West Grand Blog

Wine, Women and Song

NOT TO MENTION SHEETS, STOCK TRADES AND SKIN CARE

 

“Songwriter Berry Gordy Jr., who owns two record labels in Detroit, reports that the big tune under wax is the Miracles quartet voicing ‘Shop Around.’ He thinks that it is the perfect theme for one of the big, nationwide supermarket chains.”

      Judging by that showbiz column item, the founder of Motown Records was searching as far back as 1961 for fresh ways of bolstering and broadening his business. So he may well be impressed by the commercial tie-ins achieved since then by his “Shop Around” songwriting partner, Smokey Robinson.

   Cruisin’ with Cabernet

Cruisin’ with Cabernet

      During the past 15 years alone, the Robinson “brand” has been attached to wine, greetings cards, skin care products, food, a restaurant chain, electric cars and ocean cruises. Not to mention ventures closer to the world of music, such as a 2017 album of Christmas songs made exclusively for Amazon, and a consulting role for a forthcoming Netflix animated children’s TV series.

      Smokey is far from the only one to extend his reach in this way, of course. Over her decades-long career, Diana Ross has endorsed – or been involved with creating – consumer products ranging from bread (with the Supremes) to mink, from sewing patterns to perfume. “We’re pleased,” declared the vice chairman of the Simplicity Pattern Co. in 1983, “that Miss Ross will now be sharing her style and attitude of dressing with the 35-40 million women across America who sew.”

      Meanwhile, Diana’s former “Endless Love” partner has been sharing his style and attitude about comforters, quilts and bedsheets. The “Lionel Richie Home” line of such products made its debut this month in J.C. Penney stores across America. “This is what I do at home,” he told Forbes. “You can’t pick things out for me, I’m going to pick them out for myself: the fabric for the chairs for the table, the guy who will pick out the linens.”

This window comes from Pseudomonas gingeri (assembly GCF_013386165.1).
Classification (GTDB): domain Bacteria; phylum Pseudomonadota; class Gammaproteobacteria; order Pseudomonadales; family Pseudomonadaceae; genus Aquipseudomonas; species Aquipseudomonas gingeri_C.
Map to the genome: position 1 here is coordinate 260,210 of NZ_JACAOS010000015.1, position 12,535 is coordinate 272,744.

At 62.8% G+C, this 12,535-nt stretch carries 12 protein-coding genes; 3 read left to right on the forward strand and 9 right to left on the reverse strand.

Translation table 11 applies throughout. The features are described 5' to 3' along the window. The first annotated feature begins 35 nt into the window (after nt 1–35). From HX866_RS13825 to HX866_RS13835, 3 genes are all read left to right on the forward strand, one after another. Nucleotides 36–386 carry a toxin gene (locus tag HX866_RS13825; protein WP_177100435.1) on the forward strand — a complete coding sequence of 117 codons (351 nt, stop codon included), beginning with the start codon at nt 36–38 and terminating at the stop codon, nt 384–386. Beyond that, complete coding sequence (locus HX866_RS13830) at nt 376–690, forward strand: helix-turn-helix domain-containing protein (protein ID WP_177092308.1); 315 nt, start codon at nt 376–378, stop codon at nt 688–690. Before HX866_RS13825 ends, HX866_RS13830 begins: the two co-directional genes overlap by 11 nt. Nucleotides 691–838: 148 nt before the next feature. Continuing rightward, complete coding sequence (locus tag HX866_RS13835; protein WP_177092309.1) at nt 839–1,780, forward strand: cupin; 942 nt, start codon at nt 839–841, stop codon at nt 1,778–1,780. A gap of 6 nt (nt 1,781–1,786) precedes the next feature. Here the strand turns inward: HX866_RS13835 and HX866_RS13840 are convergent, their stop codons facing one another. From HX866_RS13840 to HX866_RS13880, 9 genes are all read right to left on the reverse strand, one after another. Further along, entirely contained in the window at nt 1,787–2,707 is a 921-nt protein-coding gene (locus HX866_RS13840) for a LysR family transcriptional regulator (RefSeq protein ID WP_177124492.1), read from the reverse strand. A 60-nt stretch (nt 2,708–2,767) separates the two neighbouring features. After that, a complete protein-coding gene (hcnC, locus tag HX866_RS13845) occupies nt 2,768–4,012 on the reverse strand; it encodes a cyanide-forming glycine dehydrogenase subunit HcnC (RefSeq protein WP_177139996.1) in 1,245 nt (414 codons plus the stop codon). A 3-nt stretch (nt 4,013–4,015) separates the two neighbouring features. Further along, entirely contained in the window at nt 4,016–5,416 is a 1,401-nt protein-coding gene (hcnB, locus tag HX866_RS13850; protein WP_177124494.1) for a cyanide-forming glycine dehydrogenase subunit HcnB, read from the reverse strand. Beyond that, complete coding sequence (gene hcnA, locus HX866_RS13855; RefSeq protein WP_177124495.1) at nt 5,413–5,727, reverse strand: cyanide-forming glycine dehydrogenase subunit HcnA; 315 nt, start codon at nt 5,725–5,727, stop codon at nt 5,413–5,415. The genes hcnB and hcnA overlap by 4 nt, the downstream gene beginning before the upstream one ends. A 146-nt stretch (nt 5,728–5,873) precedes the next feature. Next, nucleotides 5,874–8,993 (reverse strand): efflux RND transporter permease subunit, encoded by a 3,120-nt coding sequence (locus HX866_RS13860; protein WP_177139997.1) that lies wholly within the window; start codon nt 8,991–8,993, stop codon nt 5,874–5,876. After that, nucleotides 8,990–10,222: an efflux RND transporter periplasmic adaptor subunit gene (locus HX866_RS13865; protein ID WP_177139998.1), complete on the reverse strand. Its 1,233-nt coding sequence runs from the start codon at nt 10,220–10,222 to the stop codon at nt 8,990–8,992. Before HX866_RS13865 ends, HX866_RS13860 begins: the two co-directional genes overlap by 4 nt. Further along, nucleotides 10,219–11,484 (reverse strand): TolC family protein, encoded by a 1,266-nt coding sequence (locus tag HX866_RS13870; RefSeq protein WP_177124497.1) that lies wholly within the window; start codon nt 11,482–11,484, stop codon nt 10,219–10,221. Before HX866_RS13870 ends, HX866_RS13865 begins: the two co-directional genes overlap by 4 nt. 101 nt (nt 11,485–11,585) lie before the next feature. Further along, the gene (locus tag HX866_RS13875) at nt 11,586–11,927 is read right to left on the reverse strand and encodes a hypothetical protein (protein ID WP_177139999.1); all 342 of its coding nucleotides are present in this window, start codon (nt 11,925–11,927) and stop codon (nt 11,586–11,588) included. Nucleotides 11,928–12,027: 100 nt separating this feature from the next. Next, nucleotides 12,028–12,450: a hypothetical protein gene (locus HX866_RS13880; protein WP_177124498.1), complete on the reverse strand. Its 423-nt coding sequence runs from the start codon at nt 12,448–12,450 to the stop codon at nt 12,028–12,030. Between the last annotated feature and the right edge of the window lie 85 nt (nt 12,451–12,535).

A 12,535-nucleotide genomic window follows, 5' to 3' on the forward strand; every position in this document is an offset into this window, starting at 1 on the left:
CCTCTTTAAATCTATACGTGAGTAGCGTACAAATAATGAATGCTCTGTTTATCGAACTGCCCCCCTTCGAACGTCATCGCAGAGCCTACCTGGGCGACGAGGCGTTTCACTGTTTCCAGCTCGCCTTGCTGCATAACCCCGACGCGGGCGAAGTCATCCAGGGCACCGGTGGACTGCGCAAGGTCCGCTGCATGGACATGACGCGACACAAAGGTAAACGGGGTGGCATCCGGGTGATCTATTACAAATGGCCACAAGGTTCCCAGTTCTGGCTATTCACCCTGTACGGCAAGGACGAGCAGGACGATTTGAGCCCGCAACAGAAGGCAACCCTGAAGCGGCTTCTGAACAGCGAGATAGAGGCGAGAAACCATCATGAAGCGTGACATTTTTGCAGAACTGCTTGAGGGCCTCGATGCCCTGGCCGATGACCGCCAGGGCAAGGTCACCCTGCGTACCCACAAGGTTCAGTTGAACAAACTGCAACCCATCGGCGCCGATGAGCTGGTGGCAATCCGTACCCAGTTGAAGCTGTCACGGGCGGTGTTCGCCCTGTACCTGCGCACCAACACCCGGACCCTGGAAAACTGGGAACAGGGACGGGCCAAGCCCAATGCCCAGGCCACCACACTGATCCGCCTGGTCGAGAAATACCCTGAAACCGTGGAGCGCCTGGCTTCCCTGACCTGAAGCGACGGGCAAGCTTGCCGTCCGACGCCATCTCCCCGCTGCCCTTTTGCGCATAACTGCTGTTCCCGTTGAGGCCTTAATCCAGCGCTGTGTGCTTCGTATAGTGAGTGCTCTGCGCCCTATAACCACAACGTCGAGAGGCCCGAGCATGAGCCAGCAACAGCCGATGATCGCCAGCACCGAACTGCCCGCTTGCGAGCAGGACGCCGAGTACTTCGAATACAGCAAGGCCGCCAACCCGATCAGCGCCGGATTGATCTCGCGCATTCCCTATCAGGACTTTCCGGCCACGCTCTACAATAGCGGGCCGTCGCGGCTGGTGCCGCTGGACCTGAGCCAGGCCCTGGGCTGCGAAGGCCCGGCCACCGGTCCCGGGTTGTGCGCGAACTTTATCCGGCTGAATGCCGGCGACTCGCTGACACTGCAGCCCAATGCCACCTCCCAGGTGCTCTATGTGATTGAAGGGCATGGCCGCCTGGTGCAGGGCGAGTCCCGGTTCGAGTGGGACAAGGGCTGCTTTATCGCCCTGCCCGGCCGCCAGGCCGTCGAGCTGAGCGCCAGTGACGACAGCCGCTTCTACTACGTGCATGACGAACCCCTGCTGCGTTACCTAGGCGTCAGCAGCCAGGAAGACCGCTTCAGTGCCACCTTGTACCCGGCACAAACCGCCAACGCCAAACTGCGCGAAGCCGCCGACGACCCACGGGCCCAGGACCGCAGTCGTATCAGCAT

Richie’s Penney pact has attracted media attention comparable to his multi-million-dollar partnership with Pepsi in the mid-1980s, when the soft-drinks giant sponsored his concert tours. Then again, if you’re not interested in bedding, you may be aware of Lionel recently promoting the virtues of alcohol (“Hello – is it beer you’re looking for?”) in Australia and 24-hour stock trading in America.

   Do you know where you’re sewing to?

Do you know where you’re sewing to?

      West Grand Blog readers are sure to recall many other Motown-related advertising adventures, such as Stevie Wonder’s endorsement of blank cassettes in 1980 (“Natural sounds go into my music, and they sound natural on TDK”) to the Temptations’ taste for Kentucky Fried Chicken in 1991 (“How to satisfy a Temptation for just 79¢”).

      In Robinson’s case, his wife Frances Glandney was responsible for at least two of the commercial connections. She comes from Pittsburgh, the singer/songwriter explained on TV a couple of weeks ago, where Engine House 25 Wines – his business associates in Smokey Robinson Wines – are also based. “There’s this dude in Pittsburgh…he came to me and said, ‘Do you drink wine at all?’ I said, ‘Yeah, occasionally,’ and he said, ‘I’ve got an idea.’” The outcome was the Smokey Robinson seal on a $60 Cabernet Sauvignon and a $20 Rosé, among others. Last year, the star promoted them at wine festivals in Pittsburgh and Harrisburg, signing purchased bottles for enthusiastic fans.